Our new exhibit — Hard Work: Connecticut’s Laborers in the Industrial Age

Farrel Company workers, undated


This exhibit shows scenes of Connecticut’s workers doing Hard Work. Capital H, Capital W.  The kind of work where you surely need the brains but if you ain’t got the brawn it’s not gonna happen.  And we’ve got plenty of photographs in our business collections showing the men and women in the state in various depictions of work where some of the main job requirements are muscle and sweat.  I’m sure tears were there somewhere but the photographs don’t really show that.

In the late 19th and early 20th century — a time period in America known for big industry — Connecticut was one of the major players, producing brass, iron, steel, tools, textiles and more for the state, the country, and the world.  These products didn’t just happen.  It took a workforce of thousands, many of them new immigrants who flocked to Connecticut for these types of jobs, to produce, to make, to build, and to work.

The exhibit is currently up in the Dodd Research Center Gallery until the end of the year.  I’ll show photographs from the exhibit periodically through the next three months but if you can stop by (the building is open Mondays through Fridays, 8:30a.m. to 4:30p.m.) you’ll see them all in one fell swoop.

Photographs from Archives & Special Collections part of an exhibit at the National World War II Museum in New Orleans


Employee of the New Britain Machine Company during World War II

 Several months ago I worked with Laura Blum, a student at E.O. Smith High School in Mansfield, Connecticut, who needed photographs from the Connecticut Business History Collections for a project she was working on for the National World War II Museum in New Orleans.  Laura was selected, with fifty other high school students in every state in the country and the District of Columbia, to provide images of how their states contributed to the challenges of World War II on the homefront.  Laura chose six photographs from our collections, all depicting Connecticut workers and the efforts they made on behalf of the war effort, and wrote an introduction.

The photographs that Laura chose are available in the Connecticut window of the Salute to Freedom website of the National World War II Museum, at http://salutetofreedom.org/.  We are happy that Laura used photographs from our collection for this national-oriented project and very impressed with the good work she did in highlighting and describing the photographs.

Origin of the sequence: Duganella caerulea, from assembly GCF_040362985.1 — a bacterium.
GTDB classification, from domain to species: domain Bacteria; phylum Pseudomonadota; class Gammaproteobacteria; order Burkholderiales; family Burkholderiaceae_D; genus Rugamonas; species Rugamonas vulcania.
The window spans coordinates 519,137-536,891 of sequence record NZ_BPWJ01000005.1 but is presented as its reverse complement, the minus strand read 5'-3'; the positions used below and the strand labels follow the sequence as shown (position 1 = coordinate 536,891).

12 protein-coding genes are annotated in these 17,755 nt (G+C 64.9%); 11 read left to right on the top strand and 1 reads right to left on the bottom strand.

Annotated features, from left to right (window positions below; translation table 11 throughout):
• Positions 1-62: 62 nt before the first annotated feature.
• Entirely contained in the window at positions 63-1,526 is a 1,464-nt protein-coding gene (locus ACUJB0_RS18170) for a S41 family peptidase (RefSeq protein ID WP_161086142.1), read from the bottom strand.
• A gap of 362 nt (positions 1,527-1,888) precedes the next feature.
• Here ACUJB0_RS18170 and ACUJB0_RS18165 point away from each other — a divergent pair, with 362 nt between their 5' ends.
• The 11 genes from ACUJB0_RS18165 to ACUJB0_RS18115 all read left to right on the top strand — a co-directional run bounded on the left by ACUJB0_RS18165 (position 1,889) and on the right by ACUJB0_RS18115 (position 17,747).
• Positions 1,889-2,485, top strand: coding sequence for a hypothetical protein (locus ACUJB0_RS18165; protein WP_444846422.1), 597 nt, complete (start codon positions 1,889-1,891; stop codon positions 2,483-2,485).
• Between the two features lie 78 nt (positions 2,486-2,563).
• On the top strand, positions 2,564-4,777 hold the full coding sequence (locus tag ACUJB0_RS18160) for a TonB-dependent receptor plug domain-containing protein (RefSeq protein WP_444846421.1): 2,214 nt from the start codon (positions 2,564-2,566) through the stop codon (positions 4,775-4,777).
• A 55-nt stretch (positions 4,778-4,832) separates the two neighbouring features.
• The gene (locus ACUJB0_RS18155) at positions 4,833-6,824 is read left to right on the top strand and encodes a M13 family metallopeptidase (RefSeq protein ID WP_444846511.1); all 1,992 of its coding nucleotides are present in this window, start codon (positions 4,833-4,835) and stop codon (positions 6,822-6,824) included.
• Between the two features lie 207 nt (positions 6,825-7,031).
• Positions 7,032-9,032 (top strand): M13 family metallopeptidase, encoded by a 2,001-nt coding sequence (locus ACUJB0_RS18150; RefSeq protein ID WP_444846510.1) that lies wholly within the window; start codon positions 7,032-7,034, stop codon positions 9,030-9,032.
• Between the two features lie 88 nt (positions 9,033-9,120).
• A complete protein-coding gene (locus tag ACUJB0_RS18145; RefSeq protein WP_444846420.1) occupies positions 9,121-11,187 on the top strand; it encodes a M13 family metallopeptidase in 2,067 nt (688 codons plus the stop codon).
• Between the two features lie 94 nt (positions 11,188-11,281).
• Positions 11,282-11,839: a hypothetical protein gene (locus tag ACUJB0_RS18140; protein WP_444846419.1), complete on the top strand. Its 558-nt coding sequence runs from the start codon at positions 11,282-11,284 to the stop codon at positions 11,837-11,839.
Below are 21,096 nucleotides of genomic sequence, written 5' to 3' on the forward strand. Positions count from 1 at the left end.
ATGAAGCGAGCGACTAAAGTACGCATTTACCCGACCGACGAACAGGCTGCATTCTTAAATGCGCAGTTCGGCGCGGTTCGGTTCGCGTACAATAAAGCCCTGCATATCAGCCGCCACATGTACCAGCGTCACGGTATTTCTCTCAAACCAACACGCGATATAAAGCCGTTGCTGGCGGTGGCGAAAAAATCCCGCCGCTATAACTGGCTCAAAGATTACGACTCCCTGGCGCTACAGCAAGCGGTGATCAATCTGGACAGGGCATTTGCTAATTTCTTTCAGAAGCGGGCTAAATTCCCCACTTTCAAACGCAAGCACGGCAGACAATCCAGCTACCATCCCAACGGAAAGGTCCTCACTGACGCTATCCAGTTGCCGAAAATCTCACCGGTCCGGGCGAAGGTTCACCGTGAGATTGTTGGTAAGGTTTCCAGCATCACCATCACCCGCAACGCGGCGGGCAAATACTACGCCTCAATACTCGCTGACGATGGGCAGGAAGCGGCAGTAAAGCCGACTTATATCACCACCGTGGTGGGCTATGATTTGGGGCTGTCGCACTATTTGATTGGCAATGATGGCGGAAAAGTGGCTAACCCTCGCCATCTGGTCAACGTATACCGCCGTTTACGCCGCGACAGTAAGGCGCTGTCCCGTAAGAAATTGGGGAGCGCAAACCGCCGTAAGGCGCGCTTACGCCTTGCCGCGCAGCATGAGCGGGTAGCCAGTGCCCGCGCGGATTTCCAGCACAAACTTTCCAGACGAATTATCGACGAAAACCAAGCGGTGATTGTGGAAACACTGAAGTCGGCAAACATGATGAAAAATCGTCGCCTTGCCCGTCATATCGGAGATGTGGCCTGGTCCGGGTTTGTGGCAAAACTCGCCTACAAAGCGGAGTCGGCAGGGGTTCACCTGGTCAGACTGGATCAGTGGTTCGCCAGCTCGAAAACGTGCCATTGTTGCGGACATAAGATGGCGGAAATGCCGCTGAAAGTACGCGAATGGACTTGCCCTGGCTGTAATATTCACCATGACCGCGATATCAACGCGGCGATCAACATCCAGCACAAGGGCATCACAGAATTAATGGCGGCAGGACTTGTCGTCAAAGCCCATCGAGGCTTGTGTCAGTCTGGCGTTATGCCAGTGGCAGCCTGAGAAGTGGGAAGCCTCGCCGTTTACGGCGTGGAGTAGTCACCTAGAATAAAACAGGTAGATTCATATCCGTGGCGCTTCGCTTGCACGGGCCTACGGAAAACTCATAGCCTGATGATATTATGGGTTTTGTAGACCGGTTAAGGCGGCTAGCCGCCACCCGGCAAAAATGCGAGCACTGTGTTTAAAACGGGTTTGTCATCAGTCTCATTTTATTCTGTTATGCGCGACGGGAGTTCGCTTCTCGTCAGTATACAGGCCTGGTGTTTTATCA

The museum blogged about the exhibit on December 31, 2012, available here: http://www.nww2m.com/2012/12/student-scholars-honor-local-contributions-to-wwii/

A New Exhibit in the Dodd Center Gallery — “Workers at Play” showing photographs from the Connecticut Business History Collections

Winners of a rolling pin throwing contest at a Bristol Brass Company picnic, 1950

An exhibit now in the Dodd Center Gallery — “Workers at Play: Baseball Teams, Basketball Competitions and Company Picnics” — shows photographs from the Connecticut Business History Collections of workers around the state participating on all types of company-sponsored sports teams and enjoying company picnics, parties and outings.  You’ll see photographs of operators from the Southern New England Telephone Company at a beach outing in 1913, workers of the Thermos Company in Norwich enjoying a movie at Christmastime in 1954, and the men’s bowling team of the Hartford Electric Light Company in the 1950s, among many dozens of other fascinating historical images.  Companies represented include the New Haven Railroad, Cheney Brothers Silk Company of Manchester, New Britain Machine Company of New Britain, and Wauregan-Quinebaug Textile Company, all companies for which we hold historical records.